In 2004, Bulgaria was three years away from the EU accession and was foreseen to become the EU’s most energy intensive economy. In addition, the shutdown of the oldest units of the Kozloduy Nuclear Power Plant, producing 40 per cent of the country’s electricity, was about to commence.
In this challenging context, the EBRD inaugurated in Bulgaria a new model of energy efficiency finance – credit lines to private sector, which aimed to make businesses and households more energy efficient and replace the lost generation capacity with renewable energy production.
Sustainable Energy Financing Facilities (SEFFs) combine the EBRD credit lines to local participating financial institutions (PFIs) with donor-funded advisory package and investment incentives to borrowers and PFIs.
Setting the template for SEFFs
The investment incentives component had three main purposes. First, it supported market awareness of the benefits of sustainable energy investments and advised borrowers on their sustainable energy projects. Secondly, it supported an independent verifier to confirm the completion of the funded projects. Upon confirmation, the investment incentive worth 15-20 per cent of the loan provided by a PFI would be refunded to the borrower.
Replicating market models
BEERECL became a “one-stop-shop” model to open up the local lending market for sustainable energy investments. The Bank replicated this model in more than 20 countries of operations. The overall signed funding for all SEFFs exceeds €2 billion.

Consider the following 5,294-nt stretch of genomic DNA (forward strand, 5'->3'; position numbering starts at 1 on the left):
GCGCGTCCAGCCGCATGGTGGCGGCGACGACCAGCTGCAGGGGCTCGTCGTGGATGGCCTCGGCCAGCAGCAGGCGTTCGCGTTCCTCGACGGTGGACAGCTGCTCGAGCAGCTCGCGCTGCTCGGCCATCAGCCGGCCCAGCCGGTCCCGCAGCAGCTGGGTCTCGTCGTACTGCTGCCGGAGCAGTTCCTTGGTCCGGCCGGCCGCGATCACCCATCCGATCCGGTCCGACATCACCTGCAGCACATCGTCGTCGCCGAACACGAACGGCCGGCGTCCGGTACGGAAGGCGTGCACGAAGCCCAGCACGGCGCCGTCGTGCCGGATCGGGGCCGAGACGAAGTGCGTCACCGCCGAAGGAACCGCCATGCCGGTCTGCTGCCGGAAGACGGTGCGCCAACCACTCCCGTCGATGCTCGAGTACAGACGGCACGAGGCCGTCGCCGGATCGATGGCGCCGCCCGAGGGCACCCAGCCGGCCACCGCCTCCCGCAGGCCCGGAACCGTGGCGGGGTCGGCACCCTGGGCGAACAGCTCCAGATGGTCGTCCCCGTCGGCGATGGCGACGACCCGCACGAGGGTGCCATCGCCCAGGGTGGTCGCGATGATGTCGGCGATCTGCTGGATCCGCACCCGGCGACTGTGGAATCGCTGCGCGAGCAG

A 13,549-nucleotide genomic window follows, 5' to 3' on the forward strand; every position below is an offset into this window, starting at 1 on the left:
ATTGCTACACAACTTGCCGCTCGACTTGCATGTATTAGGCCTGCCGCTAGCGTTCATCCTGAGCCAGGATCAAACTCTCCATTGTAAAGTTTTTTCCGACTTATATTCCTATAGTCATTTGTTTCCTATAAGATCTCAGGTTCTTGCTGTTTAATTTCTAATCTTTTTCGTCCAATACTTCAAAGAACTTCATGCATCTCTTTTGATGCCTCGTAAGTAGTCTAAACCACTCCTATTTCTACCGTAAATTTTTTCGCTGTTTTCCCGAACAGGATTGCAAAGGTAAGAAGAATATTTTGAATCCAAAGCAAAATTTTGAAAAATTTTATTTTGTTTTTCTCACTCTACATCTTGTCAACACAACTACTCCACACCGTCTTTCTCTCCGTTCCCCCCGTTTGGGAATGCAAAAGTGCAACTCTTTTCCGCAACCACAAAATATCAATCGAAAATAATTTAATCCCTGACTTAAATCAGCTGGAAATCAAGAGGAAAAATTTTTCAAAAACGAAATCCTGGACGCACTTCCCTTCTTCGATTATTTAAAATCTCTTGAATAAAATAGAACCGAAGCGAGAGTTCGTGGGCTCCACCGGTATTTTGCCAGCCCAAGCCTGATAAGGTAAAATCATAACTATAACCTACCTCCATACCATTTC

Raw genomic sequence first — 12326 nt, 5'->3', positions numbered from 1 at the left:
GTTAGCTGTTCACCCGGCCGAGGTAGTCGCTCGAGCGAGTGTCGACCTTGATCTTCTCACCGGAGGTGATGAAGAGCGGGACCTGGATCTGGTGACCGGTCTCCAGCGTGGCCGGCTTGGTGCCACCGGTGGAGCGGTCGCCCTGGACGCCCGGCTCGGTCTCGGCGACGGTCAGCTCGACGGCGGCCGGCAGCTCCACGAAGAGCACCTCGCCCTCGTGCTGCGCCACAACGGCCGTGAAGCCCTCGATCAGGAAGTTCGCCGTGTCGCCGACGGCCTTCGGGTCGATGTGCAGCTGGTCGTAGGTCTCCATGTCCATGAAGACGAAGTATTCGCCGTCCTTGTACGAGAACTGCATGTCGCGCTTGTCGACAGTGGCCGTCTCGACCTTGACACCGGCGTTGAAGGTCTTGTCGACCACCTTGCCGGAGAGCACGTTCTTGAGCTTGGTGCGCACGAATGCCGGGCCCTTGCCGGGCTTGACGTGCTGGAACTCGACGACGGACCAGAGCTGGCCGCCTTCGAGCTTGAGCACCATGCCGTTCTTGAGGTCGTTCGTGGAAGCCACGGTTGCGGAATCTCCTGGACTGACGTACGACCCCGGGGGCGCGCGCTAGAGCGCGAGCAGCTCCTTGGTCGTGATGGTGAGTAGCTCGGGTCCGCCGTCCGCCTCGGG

BEERECL concluded its operations in February 2014. 10 years since its launch it has financed nearly 300 projects mobilising €230 million of total investments.
98 renewable energy loans range in size between €30,000 and € 2.5 million (average size of €877,000) covering hydropower, wind, biomass, biogas, solar electric and solar heat projects.
195 energy efficiency loans between €11,000 and €2.5 million covered replacement of machinery, co-generation of heat and power, thermal insulation of production halls.
All together the BEERECL projects are estimated to save nearly 1.1 million MWh per year. This is equivalent to the residential electricity use of 893,000 Bulgarians, which is about one eighth of the country’s population. The annual CO2 emission reduction of 710,000 tons is equal to the emissions from 390,000 passenger cars.